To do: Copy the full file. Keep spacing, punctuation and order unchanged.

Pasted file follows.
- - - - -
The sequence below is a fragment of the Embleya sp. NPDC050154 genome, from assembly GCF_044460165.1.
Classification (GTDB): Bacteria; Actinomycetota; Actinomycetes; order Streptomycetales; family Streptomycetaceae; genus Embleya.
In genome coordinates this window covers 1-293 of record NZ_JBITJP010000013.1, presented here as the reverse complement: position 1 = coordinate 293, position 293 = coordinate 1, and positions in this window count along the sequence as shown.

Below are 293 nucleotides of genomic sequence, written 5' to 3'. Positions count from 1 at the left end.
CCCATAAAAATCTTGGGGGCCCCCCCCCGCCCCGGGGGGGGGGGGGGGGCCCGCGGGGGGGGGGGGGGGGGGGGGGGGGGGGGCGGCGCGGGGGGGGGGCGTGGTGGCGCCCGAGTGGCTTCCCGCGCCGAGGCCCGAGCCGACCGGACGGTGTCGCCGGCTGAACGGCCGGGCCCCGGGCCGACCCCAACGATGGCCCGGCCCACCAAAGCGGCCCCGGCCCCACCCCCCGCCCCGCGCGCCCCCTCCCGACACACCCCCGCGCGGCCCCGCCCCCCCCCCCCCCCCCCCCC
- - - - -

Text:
The sequence below is a fragment of the Embleya sp. NPDC050154 genome, from assembly GCF_044460165.1.
Classification (GTDB): Bacteria; Actinomycetota; Actinomycetes; order Streptomycetales; family Streptomycetaceae; genus Embleya.
In genome coordinates this window covers 1-293 of record NZ_JBITJP010000013.1, presented here as the reverse complement: position 1 = coordinate 293, position 293 = coordinate 1, and positions in this window count along the sequence as shown.

Below are 293 nucleotides of genomic sequence, written 5' to 3'. Positions count from 1 at the left end.
CCCATAAAAATCTTGGGGGCCCCCCCCCGCCCCGGGGGGGGGGGGGGGGCCCGCGGGGGGGGGGGGGGGGGGGGGGGGGGGGGCGGCGCGGGGGGGGGGCGTGGTGGCGCCCGAGTGGCTTCCCGCGCCGAGGCCCGAGCCGACCGGACGGTGTCGCCGGCTGAACGGCCGGGCCCCGGGCCGACCCCAACGATGGCCCGGCCCACCAAAGCGGCCCCGGCCCCACCCCCCGCCCCGCGCGCCCCCTCCCGACACACCCCCGCGCGGCCCCGCCCCCCCCCCCCCCCCCCCCC